When Carl turned 50 back in early March, I was super-proud of myself, because for once I'd thought of the perfect gift. (He is notoriously difficult to buy presents for, because he doesn't ask for much.) I decided to gift him with 50 dates to eat at 50 restaurants, with the promise that we could try to get to all of them together. I spent hours online, picking 50 well-reviewed restaurants within an hour of The Brogue, nearly all of which neither of us has ever visited. Many are fine-dining restaurants, with promises of gobs of charcuterie platters and scallops and duck and boeuf. Many represent ethnic foods which we love: Thai, Indian, Italian, authentic Mexican. I copied part of the online menu of each restaurant into a document to print. I printed 50 "menus," put each in a menu sleeve, and wrapped up the stack of 50 promises. I also randomly chose one of the restaurants and made a dinner reservation for the following week.
Carl loved the gift. COVID-19 hit. We haven't yet gotten to a single one of these restaurants.
During earlier phases of Pennsylvania's response to COVID-19, the restaurants were shuttered, other than for curbside take-out. With the exception of 4 restaurants which still remain closed at this time, the restaurants on our list have re-opened to in-person dining, though in many instances hours and seating are limited for the time being.
Since March, all of our lives have changed. We are beyond grateful that our wineries and vineyards weren't forced to close; we were deemed an "essential" business by the state of Pennsylvania and have stayed open, though our indoor spaces are still closed to customers. We are committed to everyone's safety--including Carl's, whose health is essential to the business, which employs dozens of people.
Here in our home, each of us has developed new skills during the pandemic. Our sons learned the ins and outs of home renovation, as they redid the downstairs, complete with a new wall, carpeting, and home theater. Our younger son has been fixing our cars and just built a working computer from the parts of broken-down trash computers. And I? I spend hours many days turning our kitchen into a home restaurant.
When the pandemic hit, I took really seriously the role of food provider for the four of us. I spent a lot of time planning how we'd get food, and part of me turned "prepper" as I stayed up late with insomnia, ordering things like powdered eggs and whey protein. (I still don't know what that is, but I have a big canister of it.) Planning for how we'd get food was my way of trying to control at least one small part of our lives.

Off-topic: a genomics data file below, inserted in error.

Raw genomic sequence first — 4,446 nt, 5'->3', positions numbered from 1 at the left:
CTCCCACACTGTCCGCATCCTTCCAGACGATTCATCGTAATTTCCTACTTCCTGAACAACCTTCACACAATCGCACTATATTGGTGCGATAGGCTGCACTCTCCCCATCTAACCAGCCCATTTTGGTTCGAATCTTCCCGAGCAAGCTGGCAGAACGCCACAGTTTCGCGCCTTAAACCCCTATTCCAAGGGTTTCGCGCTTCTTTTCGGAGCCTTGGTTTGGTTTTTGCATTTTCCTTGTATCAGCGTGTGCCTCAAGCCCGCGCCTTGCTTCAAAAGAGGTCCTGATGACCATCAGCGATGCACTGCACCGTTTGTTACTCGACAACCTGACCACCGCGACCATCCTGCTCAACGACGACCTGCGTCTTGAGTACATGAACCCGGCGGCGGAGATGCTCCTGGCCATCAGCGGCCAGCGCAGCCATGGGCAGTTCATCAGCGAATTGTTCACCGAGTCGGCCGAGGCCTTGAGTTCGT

I also realized that my cooking was the only cooking we were likely to taste for a while. The guys are all capable cooks, and in the past we have shared cooking duties. (Carl, in fact, did all of the home cooking during the years when I taught at a Waldorf school.) But I chose to step into the full-time role willingly, grateful for the task and challenge and opportunity to plan all of our foods, all of our daily family suppers. Many days, when my brain gets foggy, I've just headed to the kitchen, pulled out the flour, and started to bake something. Bread. Muffins. Naan. Flatbread. Soft pretzels. Homemade goldfish crackers (my older son's favorite snack).
I keep records of my expanding food repertoire and spend my extra time watching cooking competitions online. Food is big in my life, in all of our lives. I keep a never-ending candy bowl supplied with an array of candy surprises for our younger son, who loves to snack and graze. That's how he would be eating if he were out in the world again and going to WaWa with his friends. I'm happy to provide it for him here.
One of the most enjoyable cooking challenges I have given myself through these months is to imagine, "What if we all went out to a restaurant? What would each of us order?" Then I find a way to try and replicate that restaurant experience for us here. It takes advance grocery planning and the kitchen usually ends up looking like a tornado whisked through, but my buffet lines of food here on our kitchen island make me so incredibly happy. One day, it was a German restaurant , a throwback to the years Carl spent living in Germany: Bratwurst, Spätzle, Rotkohl, Kartoffelpuffer (not super-successful, but popular nonetheless), Himbeer-Kuchen. Other days, I go full-on Indian, making all of my vegetarian favorites for the buffet: Saag Paneer, Dal Tadka, Garlic Naan, Raita, Chickpea Vindaloo. (OK--now I'm hungry.) I turned Dylan's 18th birthday supper into a full-on Seafood Boil. One night was Fondue Nite. Lots of nights are Pizza Shop Nites.
Last night for supper, I worked to recreate a specific restaurant dish which my older son and I had when we were in Biloxi, Mississippi (back in the Age of Travel). While neither of us eat much seafood, he ordered Voodoo Shrimp at the Half Shell Oyster House. It was the best shrimp either of us had ever had. I remember thinking how much the rest of the family would enjoy tasting it, so I did my best to bring it to life here in The Brogue. On the menu: cheesy polenta, a tomato creole sauce, my own cajun seasoning blend, spicy cheesy mini muffins, and my best approximation of Voodoo Shrimp. While we weren't actually transported to the Gulf Coast, I have to say I did feel good about bringing that specific food memory back to life and sharing it with everyone.
Someday we'll get to 50 great restaurants, and we're happy to support regional food providers. But no matter what lies ahead, I think I'll keep the home restaurant going, too, getting deep joy and comfort by sharing good tastes with the people that I love.